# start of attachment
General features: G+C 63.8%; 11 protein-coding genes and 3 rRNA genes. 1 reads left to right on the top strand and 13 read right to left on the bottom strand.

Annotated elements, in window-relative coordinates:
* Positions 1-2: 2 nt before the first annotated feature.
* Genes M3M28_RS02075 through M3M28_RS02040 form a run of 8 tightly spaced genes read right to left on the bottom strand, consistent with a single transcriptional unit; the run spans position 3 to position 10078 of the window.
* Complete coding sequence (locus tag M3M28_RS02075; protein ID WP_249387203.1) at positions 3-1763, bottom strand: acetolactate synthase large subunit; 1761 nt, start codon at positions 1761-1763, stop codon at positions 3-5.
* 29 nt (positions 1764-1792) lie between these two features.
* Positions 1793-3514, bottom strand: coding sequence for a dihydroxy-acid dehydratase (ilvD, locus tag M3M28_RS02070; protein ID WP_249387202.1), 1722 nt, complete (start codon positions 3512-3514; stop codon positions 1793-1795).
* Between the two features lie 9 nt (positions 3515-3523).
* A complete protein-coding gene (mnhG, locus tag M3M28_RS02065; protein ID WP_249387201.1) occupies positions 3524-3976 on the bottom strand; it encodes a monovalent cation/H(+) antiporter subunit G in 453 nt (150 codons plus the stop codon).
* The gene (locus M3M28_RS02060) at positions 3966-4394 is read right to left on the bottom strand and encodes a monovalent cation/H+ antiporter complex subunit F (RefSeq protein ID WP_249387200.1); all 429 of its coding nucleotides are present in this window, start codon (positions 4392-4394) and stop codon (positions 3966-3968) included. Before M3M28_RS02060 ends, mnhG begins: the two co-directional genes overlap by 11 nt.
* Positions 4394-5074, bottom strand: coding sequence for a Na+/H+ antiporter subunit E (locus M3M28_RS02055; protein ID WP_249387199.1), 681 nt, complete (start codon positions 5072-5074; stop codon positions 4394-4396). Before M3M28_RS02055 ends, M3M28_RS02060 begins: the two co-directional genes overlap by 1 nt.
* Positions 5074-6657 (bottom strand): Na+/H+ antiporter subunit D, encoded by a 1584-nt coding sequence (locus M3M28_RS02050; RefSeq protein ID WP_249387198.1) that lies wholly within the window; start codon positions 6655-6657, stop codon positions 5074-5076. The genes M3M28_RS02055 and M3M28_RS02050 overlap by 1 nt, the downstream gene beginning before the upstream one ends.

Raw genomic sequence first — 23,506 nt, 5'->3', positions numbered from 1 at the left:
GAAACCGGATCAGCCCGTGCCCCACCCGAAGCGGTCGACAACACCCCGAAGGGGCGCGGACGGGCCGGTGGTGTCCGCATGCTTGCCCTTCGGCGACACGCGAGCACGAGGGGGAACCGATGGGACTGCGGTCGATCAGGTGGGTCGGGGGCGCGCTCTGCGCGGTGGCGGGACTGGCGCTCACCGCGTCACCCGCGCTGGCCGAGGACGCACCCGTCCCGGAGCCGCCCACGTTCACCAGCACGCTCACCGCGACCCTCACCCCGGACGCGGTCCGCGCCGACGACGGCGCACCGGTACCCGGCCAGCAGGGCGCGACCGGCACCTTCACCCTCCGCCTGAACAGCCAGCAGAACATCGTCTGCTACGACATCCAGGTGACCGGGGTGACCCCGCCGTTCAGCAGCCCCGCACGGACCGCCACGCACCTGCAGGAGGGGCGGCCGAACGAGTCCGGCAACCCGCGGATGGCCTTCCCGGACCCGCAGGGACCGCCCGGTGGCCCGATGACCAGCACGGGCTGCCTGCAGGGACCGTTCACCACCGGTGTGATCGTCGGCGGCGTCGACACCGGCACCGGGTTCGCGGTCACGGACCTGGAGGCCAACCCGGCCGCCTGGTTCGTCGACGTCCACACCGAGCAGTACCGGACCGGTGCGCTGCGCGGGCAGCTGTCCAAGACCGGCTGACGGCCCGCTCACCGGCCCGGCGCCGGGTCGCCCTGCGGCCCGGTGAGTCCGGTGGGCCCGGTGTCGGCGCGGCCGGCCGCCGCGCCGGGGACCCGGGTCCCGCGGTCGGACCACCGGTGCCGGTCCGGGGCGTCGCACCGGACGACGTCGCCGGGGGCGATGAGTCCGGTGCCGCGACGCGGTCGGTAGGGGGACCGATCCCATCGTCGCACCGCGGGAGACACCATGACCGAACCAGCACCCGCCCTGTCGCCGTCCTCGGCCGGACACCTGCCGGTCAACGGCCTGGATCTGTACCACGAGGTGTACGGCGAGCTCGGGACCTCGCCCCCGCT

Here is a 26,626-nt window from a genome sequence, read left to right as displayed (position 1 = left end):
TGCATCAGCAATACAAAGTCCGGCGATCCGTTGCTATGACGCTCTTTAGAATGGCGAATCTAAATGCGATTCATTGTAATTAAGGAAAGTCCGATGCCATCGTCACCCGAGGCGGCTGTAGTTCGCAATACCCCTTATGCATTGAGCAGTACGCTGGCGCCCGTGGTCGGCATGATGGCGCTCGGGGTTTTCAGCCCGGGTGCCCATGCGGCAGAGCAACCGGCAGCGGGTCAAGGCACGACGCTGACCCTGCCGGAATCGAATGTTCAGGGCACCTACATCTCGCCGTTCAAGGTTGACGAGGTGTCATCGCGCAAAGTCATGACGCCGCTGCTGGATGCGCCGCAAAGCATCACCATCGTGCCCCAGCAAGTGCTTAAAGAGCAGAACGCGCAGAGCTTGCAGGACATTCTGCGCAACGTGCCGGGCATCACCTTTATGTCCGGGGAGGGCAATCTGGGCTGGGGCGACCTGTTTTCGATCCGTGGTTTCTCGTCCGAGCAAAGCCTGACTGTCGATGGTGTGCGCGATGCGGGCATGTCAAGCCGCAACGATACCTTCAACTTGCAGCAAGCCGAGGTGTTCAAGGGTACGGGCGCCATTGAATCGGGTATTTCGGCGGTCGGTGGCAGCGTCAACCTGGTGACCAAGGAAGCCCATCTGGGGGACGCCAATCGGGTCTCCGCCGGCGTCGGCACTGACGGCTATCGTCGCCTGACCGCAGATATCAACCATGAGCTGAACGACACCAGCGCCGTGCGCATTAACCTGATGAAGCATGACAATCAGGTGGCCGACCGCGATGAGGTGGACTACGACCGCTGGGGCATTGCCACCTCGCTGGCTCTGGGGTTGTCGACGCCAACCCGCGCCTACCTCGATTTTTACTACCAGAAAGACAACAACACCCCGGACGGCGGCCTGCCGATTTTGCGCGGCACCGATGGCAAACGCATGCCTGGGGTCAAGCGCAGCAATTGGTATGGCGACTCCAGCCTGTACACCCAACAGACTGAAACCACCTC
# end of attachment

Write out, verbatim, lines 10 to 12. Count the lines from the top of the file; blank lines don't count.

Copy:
* The gene (locus M3M28_RS02060) at positions 3966-4394 is read right to left on the bottom strand and encodes a monovalent cation/H+ antiporter complex subunit F (RefSeq protein ID WP_249387200.1); all 429 of its coding nucleotides are present in this window, start codon (positions 4392-4394) and stop codon (positions 3966-3968) included. Before M3M28_RS02060 ends, mnhG begins: the two co-directional genes overlap by 11 nt.
* Positions 4394-5074, bottom strand: coding sequence for a Na+/H+ antiporter subunit E (locus M3M28_RS02055; protein ID WP_249387199.1), 681 nt, complete (start codon positions 5072-5074; stop codon positions 4394-4396). Before M3M28_RS02055 ends, M3M28_RS02060 begins: the two co-directional genes overlap by 1 nt.
* Positions 5074-6657 (bottom strand): Na+/H+ antiporter subunit D, encoded by a 1584-nt coding sequence (locus M3M28_RS02050; RefSeq protein ID WP_249387198.1) that lies wholly within the window; start codon positions 6655-6657, stop codon positions 5074-5076. The genes M3M28_RS02055 and M3M28_RS02050 overlap by 1 nt, the downstream gene beginning before the upstream one ends.